Best Things About Devon… Part 3
The final part in our series on the best bits about Devon. This month, it's history and our local cities.
This article was written on 10 April 2020
and is a 5 minute read
We’re currently closed due to the Coronavirus pandemic, but while you’re staying safe at home, we thought we’d bring you this blog: the third and last in our series on the best things about Devon. In it, we’ll examine our county’s rich history and delve into something a little more urban: our two largest cities. Something to tempt you back once we’re permitted to re-open!
From prehistoric remains such as Kent’s Cavern to the youngest castle in England, Castle Drogo, Devon is full of interesting historic sites, spanning centuries of life in this beautiful county. In fact, Devon’s fascinating history begins before human life even existed! We’ve mentioned our beautiful Jurassic Coast before. A World Heritage site, it showcases evidence of 185 million years of history. The East Devon section of the SW Coast Path which follows part of the Jurassic Coast is easily accessible from Forest Glade.
Numerous Bronze Age remains can be found on Dartmoor. Dartmoor, with its rugged tor-scattered landscape, is an excellent place for exploring on foot and the Dartmoor Website lists the main sites of archaeological interest. Our favourite is Merrivale with its stone rows. You can just imagine ceremonies taking place there in ancient times. Very near to Forest Glade, Hembury Fort, an Iron Age earthworks, is thought to have been the likely capital of the Dumnonii, a British tribe, until the Romans arrived (Ref: Encyclopaedia Britannica).
For something a little more Medieval, try Powderham Castle. Home of the Courtenay Family since 1325, it has been home to all subsequent Earls of Devon. Steeped in history, Powderham offers tours of the castle and grounds and plays host to many musical and other events throughout the year. They’ve even been know to hold Medieval Jousting displays in the summer months!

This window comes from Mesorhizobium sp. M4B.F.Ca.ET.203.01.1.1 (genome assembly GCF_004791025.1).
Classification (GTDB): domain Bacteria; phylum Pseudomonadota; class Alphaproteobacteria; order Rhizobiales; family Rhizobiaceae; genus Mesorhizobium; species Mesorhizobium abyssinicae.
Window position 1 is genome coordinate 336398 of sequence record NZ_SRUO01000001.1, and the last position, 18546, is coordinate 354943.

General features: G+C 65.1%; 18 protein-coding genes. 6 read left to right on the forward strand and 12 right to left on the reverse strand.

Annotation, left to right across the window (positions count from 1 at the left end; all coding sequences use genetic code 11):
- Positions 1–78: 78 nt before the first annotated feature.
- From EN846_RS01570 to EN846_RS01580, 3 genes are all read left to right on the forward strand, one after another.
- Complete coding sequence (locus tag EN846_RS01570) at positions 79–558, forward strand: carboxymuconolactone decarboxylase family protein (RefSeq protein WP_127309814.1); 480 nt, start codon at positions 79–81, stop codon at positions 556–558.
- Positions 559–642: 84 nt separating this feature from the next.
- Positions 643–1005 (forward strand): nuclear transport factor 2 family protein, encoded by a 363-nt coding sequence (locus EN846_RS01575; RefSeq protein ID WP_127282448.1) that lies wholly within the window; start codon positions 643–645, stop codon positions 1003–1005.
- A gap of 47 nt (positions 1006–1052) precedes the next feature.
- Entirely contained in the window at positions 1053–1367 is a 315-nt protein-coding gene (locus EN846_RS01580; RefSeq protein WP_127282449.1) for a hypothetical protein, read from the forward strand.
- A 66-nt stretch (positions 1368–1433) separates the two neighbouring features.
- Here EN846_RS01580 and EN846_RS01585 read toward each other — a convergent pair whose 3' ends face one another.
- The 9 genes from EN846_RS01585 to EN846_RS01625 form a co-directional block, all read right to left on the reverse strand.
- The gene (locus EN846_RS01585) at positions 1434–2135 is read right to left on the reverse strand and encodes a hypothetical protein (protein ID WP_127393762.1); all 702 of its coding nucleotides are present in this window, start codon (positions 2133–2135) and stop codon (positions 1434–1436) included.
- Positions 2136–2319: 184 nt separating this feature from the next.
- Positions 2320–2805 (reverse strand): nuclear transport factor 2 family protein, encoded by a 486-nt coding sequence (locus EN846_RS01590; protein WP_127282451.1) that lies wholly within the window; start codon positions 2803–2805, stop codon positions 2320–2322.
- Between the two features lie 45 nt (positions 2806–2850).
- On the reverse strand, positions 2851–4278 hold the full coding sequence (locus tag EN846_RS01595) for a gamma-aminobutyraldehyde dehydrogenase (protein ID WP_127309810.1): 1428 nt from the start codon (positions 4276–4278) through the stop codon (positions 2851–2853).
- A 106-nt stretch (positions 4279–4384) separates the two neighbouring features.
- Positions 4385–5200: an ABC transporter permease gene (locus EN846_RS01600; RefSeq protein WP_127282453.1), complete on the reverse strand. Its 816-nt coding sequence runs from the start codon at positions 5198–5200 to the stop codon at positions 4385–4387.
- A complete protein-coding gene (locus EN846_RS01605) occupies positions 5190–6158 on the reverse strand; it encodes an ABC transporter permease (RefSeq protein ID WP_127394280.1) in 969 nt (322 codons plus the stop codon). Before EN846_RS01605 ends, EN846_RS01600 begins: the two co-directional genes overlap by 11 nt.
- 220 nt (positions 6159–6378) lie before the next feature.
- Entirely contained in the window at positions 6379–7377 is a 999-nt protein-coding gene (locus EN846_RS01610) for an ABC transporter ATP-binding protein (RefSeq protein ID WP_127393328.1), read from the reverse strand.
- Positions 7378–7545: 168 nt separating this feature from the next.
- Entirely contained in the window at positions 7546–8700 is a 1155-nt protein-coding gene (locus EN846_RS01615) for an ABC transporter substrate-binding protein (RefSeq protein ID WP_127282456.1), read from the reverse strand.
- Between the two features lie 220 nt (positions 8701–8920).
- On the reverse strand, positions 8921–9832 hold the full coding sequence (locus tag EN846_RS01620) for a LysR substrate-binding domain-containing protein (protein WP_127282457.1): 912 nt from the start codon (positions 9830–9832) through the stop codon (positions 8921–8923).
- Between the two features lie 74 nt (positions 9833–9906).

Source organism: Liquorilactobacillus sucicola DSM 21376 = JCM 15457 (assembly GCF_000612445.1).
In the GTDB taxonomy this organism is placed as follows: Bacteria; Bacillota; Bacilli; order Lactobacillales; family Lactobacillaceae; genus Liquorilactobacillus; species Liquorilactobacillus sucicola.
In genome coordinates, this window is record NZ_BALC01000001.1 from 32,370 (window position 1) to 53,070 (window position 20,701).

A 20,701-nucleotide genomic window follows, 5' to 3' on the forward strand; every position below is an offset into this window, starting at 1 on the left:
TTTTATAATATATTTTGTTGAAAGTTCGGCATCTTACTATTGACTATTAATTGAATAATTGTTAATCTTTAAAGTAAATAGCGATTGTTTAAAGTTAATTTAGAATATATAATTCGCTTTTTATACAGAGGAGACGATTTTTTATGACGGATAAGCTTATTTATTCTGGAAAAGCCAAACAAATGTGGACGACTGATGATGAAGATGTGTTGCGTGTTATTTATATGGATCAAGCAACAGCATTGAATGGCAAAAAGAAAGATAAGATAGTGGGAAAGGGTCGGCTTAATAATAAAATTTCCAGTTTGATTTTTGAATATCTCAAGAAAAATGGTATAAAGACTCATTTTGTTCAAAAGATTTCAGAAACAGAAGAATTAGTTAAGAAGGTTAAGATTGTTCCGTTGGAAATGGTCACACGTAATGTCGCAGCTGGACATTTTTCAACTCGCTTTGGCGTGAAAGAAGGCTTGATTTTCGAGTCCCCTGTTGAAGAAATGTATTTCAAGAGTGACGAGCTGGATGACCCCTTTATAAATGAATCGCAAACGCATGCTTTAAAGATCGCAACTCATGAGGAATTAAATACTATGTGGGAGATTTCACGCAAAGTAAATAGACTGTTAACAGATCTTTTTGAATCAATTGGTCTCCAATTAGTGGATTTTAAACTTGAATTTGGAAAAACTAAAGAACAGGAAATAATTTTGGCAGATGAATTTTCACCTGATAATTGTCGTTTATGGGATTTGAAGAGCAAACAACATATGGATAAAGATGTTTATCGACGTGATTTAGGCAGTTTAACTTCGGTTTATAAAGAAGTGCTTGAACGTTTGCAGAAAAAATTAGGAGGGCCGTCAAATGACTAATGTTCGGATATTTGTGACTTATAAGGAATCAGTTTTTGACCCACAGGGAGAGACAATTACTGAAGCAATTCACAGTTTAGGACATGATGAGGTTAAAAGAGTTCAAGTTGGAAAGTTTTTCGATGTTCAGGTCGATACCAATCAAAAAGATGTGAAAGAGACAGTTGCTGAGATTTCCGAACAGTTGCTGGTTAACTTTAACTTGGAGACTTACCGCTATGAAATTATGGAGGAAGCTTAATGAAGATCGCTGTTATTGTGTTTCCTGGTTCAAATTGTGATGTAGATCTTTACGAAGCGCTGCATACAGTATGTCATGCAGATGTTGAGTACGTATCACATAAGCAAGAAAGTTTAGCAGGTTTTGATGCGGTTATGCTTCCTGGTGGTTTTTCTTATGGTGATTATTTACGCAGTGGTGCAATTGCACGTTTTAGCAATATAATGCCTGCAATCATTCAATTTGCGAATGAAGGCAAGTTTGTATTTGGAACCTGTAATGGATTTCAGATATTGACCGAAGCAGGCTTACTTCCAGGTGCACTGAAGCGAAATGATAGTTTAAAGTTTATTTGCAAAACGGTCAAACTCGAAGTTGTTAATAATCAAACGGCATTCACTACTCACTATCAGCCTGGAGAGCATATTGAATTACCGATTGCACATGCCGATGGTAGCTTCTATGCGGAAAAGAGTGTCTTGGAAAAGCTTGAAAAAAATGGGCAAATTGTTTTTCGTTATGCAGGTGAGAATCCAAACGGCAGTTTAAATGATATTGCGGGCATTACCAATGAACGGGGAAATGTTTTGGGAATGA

We’re also blessed with plenty of National Trust properties in Devon. You’ll be aware of the National Trust’s mission to look after special places for everyone and they have certainly done an excellent job of preserving history at both our two nearest NT properties: Knightshayes and Killerton.
Devon’s two largest cities, Exeter and Plymouth each have their own special stories to tell and both offer a delightful day out.
Exeter, our nearest city, is absolutely steeped in history. It’s a vibrant and attractive urban hub, with a thriving city centre. The Romans arrived in Exeter in around 50AD. Parts of the Roman Wall are still visible around the city centre. Exeter’s architecture suffered greatly during The Blitz and took almost 20 years to rebuild. There’s plenty of information about the city’s Roman – as well as later Saxon and even wartime –occupants in the fantastic Royal Albert Memorial Museum.
A Medieval monastery turned Tudor mansion, Exeter’s oldest building is St Nicholas Priory. Take a look at their website for information about historic days and tours. The magnificent Exeter Cathedral, right in the city centre one of the finest examples of Gothic architecture anywhere in the country. You can watch a video about its history on the Cathedral’s website. Just a stone’s throw away from the Cathedral is Exeter Quayside. Now filled with quirky craft shops, water sports and bars and restaurants, this area was first used as a port in prehistoric times. Book yourself on a free Exeter Red Coat Guided Tour for an opportunity to explore Exeter in more depth.
A little further afield is the larger city of Plymouth. Near the Cornwall border, Plymouth is described on the Visit Plymouth website as ‘Britain’s Ocean City’. It certainly has some fantastic views out to sea, along with a wide range of attractions, from its Plymouth Gin Distillery to the outstanding National Marine Aquarium. Whereas the history of Plymouth is said to date back to the Bronze Age, it is most notable for its links with Sir Francis Drake. It is said that Drake masterminded the defeat of the Spanish Armada in Plymouth in 1588 and that he played bowls on Plymouth Hoe as the Armada sailed up the Channel. He was responsible for the establishment of England’s first colony in Virginia. The city is also renowned as being the starting point for the Pilgrim Fathers, when they left in 1620 to establish the second English colony in America.
Of course, we’ve only just scratched the surface in this blog, but we hope we’ve encouraged you to find out more. We try and list local events on our Facebook page. Keep an eye on our website for information about re-opening and we’ll look forward to seeing you safe and well in the future.